Mendel Tevel released from N.Y. jail, returns to Beverly Hills


Seven months after being sentenced to a one-year jail term for sexually abusing a minor, Mendel Tevel, who once worked at a local Jewish youth center, has been released on parole from a New York jail and has reportedly been seen in Beverly Hills, where he was arrested in October 2013 on sex offense charges.

Tevel, who is 32 or 33, pleaded guilty in April 2015 to two counts of a “criminal sexual act in the third degree,” which, under New York law, constitutes anal or oral sex with someone who is a minor or is otherwise incapable of providing legal consent. This was after pleading not guilty to 37 counts of sexual abuse, most either in the first or third degree, upon his arraignment in 2013.

Tevel is the son-in-law of Rabbi Hertzel Illulian, the founder and director of the JEM youth center in Beverly Hills, where Tevel worked until his 2013 arrest.

Tevel’s wife and daughter continue to live in the Los Angeles area, and on Feb. 12 the Beverly Hills Courier published a photo showing him in the city. He does not currently appear on California’s Megan’s Law sexual offender registry, which is maintained by the state’s Department of Justice. The law requires certain sex offenders to register with the state’s Megan’s Law database within five working days of moving to California, giving the public vital information on sex offenders, including their home address.

Brenda Gonzalez, a spokeswoman with the state’s DOJ, said she cannot comment on any specific case, but said the five-day registration requirement applies to offenders “who are registered in other states.” Tevel does not appear on New York’s online sex offender registry; according to the New York State Unified Court System’s website, he is scheduled to have a sixth and possibly final “risk level assessment” hearing related to his status as a sex offender on Feb. 29.

A spokesman for the Brooklyn district attorney’s office told the Journal that the hearing will clarify Tevel’s sex offender registration requirements — which could range from 20 years to life — and that until then he’s not required to register. While a sex offender’s designation is typically established before release from prison, the spokesman said there was a technical error in Tevel’s case and the judge had to grant Tevel’s attorney’s request for a re-evaluation.

On Feb. 18, Sgt. Max Subin of the Beverly Hills Police Department confirmed that police are aware of Tevel’s presence in California.

“We are monitoring the situation and will take appropriate action if necessary and in accordance with state law,” Subin wrote in an email. “If he is found to be in violation [of registration requirements], our Detective Bureau will take appropriate action.”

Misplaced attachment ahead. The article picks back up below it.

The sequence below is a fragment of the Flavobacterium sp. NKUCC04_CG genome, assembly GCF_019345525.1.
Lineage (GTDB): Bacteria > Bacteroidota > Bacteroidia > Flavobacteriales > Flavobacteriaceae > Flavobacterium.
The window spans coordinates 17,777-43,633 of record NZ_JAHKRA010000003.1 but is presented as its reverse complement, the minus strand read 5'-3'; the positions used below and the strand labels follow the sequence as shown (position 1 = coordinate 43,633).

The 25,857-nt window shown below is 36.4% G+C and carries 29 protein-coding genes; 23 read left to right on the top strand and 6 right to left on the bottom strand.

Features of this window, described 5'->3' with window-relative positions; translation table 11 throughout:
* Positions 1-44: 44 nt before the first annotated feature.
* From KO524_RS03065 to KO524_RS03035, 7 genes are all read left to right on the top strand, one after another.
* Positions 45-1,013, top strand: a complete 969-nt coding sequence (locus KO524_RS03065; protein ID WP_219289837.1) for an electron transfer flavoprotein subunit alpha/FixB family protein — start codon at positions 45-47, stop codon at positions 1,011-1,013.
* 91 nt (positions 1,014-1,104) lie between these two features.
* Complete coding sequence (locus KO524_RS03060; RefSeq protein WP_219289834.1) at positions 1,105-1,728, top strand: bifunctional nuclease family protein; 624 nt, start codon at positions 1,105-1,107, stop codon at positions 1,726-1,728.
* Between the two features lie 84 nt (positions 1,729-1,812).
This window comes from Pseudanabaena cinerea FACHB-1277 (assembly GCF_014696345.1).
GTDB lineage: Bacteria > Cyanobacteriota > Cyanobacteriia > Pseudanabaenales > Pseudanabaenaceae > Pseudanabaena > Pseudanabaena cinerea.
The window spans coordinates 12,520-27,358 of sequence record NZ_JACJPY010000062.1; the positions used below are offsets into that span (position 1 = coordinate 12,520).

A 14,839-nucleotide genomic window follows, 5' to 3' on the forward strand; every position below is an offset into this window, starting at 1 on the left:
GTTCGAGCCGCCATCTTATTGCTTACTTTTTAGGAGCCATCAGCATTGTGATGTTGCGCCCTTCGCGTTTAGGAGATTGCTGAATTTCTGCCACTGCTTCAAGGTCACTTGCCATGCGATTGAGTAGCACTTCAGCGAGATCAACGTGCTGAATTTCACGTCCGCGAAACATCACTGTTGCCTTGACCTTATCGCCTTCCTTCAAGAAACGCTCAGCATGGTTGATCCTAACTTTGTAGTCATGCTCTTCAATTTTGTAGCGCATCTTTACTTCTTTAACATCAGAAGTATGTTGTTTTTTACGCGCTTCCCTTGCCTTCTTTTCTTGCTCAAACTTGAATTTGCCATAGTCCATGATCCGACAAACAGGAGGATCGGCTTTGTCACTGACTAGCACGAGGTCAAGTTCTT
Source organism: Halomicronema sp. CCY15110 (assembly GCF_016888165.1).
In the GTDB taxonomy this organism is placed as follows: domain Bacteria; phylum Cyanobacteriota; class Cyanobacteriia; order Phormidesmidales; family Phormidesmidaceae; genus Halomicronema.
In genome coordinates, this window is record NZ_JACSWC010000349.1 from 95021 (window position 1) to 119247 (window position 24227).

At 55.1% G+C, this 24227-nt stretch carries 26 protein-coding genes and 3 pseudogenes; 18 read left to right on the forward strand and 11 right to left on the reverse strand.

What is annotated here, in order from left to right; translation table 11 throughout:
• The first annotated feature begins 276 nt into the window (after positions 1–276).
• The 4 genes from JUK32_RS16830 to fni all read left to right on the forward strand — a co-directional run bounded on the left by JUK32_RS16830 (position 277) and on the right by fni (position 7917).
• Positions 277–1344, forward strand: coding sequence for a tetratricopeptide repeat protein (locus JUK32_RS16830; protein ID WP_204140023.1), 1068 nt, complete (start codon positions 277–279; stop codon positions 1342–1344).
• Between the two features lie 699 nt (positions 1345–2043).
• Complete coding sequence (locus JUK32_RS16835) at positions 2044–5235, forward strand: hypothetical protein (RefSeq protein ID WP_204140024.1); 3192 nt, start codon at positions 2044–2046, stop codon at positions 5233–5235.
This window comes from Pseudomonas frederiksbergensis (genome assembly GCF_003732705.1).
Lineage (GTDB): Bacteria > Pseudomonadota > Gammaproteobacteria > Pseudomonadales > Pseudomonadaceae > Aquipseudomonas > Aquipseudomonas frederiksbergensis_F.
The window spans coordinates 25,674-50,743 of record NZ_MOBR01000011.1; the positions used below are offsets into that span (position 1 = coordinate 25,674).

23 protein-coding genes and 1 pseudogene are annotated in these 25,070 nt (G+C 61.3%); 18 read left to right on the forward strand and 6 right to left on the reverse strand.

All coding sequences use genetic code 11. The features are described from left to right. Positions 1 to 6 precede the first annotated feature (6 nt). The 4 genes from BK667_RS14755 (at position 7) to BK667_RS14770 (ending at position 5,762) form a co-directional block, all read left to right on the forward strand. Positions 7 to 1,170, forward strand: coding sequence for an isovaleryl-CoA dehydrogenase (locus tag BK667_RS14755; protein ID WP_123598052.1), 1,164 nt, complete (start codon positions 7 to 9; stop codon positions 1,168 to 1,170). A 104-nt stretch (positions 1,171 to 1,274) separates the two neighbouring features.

When the Journal called the JEM Center on Feb. 18, this reporter identified himself and asked Illulian, who answered the phone, whether Tevel was at the center. Illulian said Tevel “is working with children, little children,” and then made clear he wasn’t being serious. He said Tevel hasn’t been to the JEM Center for more than 2 1/2 years, and criticized the Journal’s coverage of the case.

“All your articles are not true,” Illulian said. “Everybody knows [the truth] except the people who like to get headlines.”

The Brooklyn district attorney’s charges against Tevel in 2013 came two months after the Journal published an investigative report in which four of Tevel’s alleged victims described sexual abuse they said occurred from about 1995 to 2004, when their ages ranged from 6 to 14. Allegations against Tevel first became public in October 2012, when Meyer Seewald, founder of Jewish Community Watch (JCW), listed him on the group’s online “Wall of Shame,” the organization’s list of people it believes are sexual predators in Jewish communities. All of the alleged abuses cited in the Journal’s article took place in New York and Pennsylvania.

Tevel’s arrest and JCW’s activism have shed light on a divide within Orthodox communities over how to deal with sex offenders and other potentially dangerous members of the community. In November, the five-member board of the Pico-Robertson Chabad Bais Bezalel unanimously adopted a list of “Child & Member Protection Policies & Procedures.” Those policies allow the synagogue to ban any sex offenders from its property and events, and state that lashon hara prohibitions (which govern forbidden speech) cannot be used “as a means of silencing survivors, or those aware of abuse, who appropriately report abuse, or seek aid, therapy or comfort.” The synagogue’s president, Yonatan Hambourger, said the new policy wasn’t a response specifically to Tevel’s case but was necessary because of the number of people who come in and out of the synagogue during the week.

Prior to Tevel’s guilty plea, he would sometimes attend Bais Bezalel. When Hambourger was made aware, he asked Tevel to leave. Tevel hasn’t since returned. So far, Hambourger said, there’s hasn’t been any blowback to the Child and Member Protection policy.

“It’s a difficult issue for us to address because, on the one hand, we’re a Chabad shul, and we want to be open, but the stark reality is there are a lot of really, really potentially dangerous people,” he said.

On Feb. 10, Bais Bezalel’s board sent an email stating that, per its guidelines, it was advising the community of Tevel’s release from prison and assuring people “that Mendy Tevel is not welcome at Bais Bezalel.”